Whether in comics, TV or, Film, fans have witnessed variations of Batman’s origin story countless times, but perhaps the most most interesting take on the character’s genesis was when he was one of King Arthur’s Knights of the Round Table. Not only that, but The (in this case literal) Dark Knight was invited to pull up a seat twice. And both times were pretty weird. Apparently Arthurian legend was a hot commodity in the late ’90s, because the two separate DC imprints – Tangent Comics and Elsewords – brought us their interpretations toward the tail end of 1998.
Beginning with Tangent Comics’ Batman #1: Covenant of Iron, from writer Dan Jurgens and artist Klaus Janson. The story opens in what seems to be the near future, which is strange, because the voice-over panels read like ye olde English. The unseen speaker is tracking a super villain called Prysm. When it’s finally revealed who’s narrating, it’s quite a spectacle to behold. A red-and-purple-armored Batsuit, armed with a sword and a shield is on the villain’s trail, but is unable to stop her from breaking into a lab and kidnapping a scientist. Flying off like Iron Man, Batman returns to his lair – The Castle Bat – where readers learn there was no Batman in the suit at all. Instead it was being psychically controlled by a several-hundred-years-old man name Sir William. And this is where things get really strange.
William had been a Knight of King Arthur’s Court, bud after defying an order from Arthur, he is banished to the Castle Bat and a spell is placed on him that will confine him within the castle walls until he does enough good deeds to atone for his betrayal, hence the mind control heroism. After using his suit to rescue the doctor and exploding the building containing Prysm and her cohorts (Batman murdering is going to become a theme here), the suit returns to Castle Bat, where William continues his life of solitude.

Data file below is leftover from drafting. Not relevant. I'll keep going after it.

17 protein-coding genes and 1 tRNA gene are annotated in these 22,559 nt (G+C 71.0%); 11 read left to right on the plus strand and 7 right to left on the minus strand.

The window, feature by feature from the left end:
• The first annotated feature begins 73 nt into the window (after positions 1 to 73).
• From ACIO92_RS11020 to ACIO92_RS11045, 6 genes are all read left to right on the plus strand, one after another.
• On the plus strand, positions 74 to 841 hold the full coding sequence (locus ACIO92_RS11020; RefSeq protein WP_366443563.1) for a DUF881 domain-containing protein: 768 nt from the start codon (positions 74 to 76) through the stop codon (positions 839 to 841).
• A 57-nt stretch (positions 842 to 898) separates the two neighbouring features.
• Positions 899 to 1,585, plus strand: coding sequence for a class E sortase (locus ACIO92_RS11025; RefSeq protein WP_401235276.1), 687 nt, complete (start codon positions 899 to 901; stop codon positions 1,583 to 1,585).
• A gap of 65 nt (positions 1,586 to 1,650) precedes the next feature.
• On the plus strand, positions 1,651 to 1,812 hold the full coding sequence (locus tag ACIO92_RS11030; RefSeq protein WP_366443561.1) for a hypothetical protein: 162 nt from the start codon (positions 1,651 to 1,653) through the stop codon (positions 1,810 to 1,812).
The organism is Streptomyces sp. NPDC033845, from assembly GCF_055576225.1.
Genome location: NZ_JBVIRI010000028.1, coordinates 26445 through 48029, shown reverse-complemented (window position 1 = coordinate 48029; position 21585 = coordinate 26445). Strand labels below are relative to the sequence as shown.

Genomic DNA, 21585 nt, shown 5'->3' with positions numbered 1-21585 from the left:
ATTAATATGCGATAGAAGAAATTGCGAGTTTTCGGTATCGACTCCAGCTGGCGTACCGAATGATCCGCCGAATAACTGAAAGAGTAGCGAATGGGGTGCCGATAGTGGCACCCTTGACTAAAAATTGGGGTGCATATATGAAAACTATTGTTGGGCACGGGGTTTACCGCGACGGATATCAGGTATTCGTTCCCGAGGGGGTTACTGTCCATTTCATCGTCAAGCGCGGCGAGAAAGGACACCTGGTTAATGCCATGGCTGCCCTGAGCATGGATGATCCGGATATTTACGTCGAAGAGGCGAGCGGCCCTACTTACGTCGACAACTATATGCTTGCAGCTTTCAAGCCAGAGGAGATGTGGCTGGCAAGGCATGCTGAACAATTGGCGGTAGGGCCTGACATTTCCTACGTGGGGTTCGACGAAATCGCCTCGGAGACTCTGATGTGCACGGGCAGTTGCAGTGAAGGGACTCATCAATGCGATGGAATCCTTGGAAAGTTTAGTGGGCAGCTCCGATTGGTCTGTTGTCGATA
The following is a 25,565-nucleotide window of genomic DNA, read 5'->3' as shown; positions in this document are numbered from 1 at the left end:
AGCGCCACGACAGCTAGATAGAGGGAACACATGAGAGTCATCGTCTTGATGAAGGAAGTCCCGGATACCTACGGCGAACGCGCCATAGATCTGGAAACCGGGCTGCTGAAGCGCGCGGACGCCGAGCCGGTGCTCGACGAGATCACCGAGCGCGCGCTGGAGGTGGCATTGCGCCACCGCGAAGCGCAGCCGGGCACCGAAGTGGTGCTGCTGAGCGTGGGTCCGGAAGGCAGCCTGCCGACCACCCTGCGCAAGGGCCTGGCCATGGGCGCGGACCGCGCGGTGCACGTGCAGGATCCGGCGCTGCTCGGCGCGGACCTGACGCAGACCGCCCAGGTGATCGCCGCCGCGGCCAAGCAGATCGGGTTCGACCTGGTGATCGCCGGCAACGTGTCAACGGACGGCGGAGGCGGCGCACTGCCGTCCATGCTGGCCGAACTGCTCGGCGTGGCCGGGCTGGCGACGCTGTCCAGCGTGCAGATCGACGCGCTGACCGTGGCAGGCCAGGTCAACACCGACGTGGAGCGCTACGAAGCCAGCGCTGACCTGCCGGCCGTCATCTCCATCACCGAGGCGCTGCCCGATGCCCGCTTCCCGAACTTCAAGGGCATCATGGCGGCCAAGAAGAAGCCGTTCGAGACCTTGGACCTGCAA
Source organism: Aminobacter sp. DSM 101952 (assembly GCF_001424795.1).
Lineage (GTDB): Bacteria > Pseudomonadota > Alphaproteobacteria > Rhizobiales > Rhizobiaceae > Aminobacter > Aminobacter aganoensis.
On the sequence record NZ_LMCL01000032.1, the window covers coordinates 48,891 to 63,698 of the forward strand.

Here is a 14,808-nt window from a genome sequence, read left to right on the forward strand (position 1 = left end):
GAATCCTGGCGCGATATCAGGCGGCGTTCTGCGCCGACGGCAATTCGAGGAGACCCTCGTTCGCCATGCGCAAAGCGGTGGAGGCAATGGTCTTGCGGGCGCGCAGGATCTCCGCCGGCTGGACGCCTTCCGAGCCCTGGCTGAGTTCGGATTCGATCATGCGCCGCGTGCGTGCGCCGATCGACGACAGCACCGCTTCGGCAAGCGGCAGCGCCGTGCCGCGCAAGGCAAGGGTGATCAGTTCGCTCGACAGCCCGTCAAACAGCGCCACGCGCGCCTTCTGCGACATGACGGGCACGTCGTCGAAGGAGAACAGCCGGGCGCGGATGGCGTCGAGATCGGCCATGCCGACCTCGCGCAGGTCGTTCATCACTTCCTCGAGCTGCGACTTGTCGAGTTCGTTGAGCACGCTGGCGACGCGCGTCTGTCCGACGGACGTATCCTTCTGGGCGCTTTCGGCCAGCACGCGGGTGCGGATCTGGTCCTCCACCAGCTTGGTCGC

Next up is the Elseworlds story Dark Knight of the Round Table from Bob Layton and Dick Giordano and if that last story wasn’t bizarre enough, this one should scratch that itch. After Sir Thomas of Waynsemoor and his family, including Bruce of Waynesmoor, are exiled from Camelot they find their ship attached by giant man-sized demon bats sent by the sorceress Morgana LeFay. They quickly take out Bruce’s parents in a wholly original take on the foundational moment. They don’t even bother with the pearls.
Craziness follows. The young Bruce ends up being trained in combat by Merlin, who himself has been transformed into a giant bat. Once grown, Bruce is given an enchanted suit of armor and his battle prowess impresses them so much that the Knights of the Round Table invite him to join. Also now Bruce can use the suit to magically teleport and rides into battle on a unicorn named Stormrunner. And a fairly abrupt time jump in the final panels sees the Batplane shooting down Nazi planes in WWII. Plus, readers get to meet Arthurian-era versions of Alfred, Robin and Ra’s and Talia Al Ghul,
The books also contain some seriously brutal moments. Like when Robin – still a child – is stabbed to death by one of Ra’s Al Ghul’s assassins, after which Batman decapitates the attacker. The death toll in these books are astounding, literally topping 100,000. Besides the dozens, if not hundreds, of people readers see Batman kill in the earlier pages, a panel toward the end of the story tells readers that out of the 100,000 men that entered the final battle, only three were left standing.
Whether you’re a fan of Arthurian legend or not, the books should prove interesting to any Batman, even if it’s just for the sake of getting a totally fresh take on the character. Just know that either way you’re in for a while ride.
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